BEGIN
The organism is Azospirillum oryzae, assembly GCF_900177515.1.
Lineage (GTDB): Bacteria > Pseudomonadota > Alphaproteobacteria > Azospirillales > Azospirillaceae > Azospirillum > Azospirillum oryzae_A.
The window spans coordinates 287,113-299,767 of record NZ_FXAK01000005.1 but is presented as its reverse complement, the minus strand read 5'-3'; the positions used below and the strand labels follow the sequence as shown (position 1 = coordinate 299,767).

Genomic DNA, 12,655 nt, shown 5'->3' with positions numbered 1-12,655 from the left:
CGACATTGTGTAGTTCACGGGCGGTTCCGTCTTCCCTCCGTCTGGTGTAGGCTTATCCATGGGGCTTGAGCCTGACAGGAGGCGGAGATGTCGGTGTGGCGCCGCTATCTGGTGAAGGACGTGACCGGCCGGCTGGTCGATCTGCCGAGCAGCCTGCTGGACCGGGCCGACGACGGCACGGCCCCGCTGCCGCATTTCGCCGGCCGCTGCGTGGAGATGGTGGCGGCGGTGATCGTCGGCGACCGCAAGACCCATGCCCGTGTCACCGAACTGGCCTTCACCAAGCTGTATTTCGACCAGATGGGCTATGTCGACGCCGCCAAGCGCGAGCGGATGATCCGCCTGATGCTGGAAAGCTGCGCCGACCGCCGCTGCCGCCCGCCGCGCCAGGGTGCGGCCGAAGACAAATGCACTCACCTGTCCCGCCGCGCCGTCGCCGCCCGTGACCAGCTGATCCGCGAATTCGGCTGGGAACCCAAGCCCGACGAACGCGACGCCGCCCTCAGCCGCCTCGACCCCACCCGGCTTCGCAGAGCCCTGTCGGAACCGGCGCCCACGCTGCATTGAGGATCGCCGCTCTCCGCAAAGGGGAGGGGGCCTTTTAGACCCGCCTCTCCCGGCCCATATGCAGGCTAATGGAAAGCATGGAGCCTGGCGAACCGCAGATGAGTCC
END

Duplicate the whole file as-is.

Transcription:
The organism is Azospirillum oryzae, assembly GCF_900177515.1.
Lineage (GTDB): Bacteria > Pseudomonadota > Alphaproteobacteria > Azospirillales > Azospirillaceae > Azospirillum > Azospirillum oryzae_A.
The window spans coordinates 287,113-299,767 of record NZ_FXAK01000005.1 but is presented as its reverse complement, the minus strand read 5'-3'; the positions used below and the strand labels follow the sequence as shown (position 1 = coordinate 299,767).

Genomic DNA, 12,655 nt, shown 5'->3' with positions numbered 1-12,655 from the left:
CGACATTGTGTAGTTCACGGGCGGTTCCGTCTTCCCTCCGTCTGGTGTAGGCTTATCCATGGGGCTTGAGCCTGACAGGAGGCGGAGATGTCGGTGTGGCGCCGCTATCTGGTGAAGGACGTGACCGGCCGGCTGGTCGATCTGCCGAGCAGCCTGCTGGACCGGGCCGACGACGGCACGGCCCCGCTGCCGCATTTCGCCGGCCGCTGCGTGGAGATGGTGGCGGCGGTGATCGTCGGCGACCGCAAGACCCATGCCCGTGTCACCGAACTGGCCTTCACCAAGCTGTATTTCGACCAGATGGGCTATGTCGACGCCGCCAAGCGCGAGCGGATGATCCGCCTGATGCTGGAAAGCTGCGCCGACCGCCGCTGCCGCCCGCCGCGCCAGGGTGCGGCCGAAGACAAATGCACTCACCTGTCCCGCCGCGCCGTCGCCGCCCGTGACCAGCTGATCCGCGAATTCGGCTGGGAACCCAAGCCCGACGAACGCGACGCCGCCCTCAGCCGCCTCGACCCCACCCGGCTTCGCAGAGCCCTGTCGGAACCGGCGCCCACGCTGCATTGAGGATCGCCGCTCTCCGCAAAGGGGAGGGGGCCTTTTAGACCCGCCTCTCCCGGCCCATATGCAGGCTAATGGAAAGCATGGAGCCTGGCGAACCGCAGATGAGTCC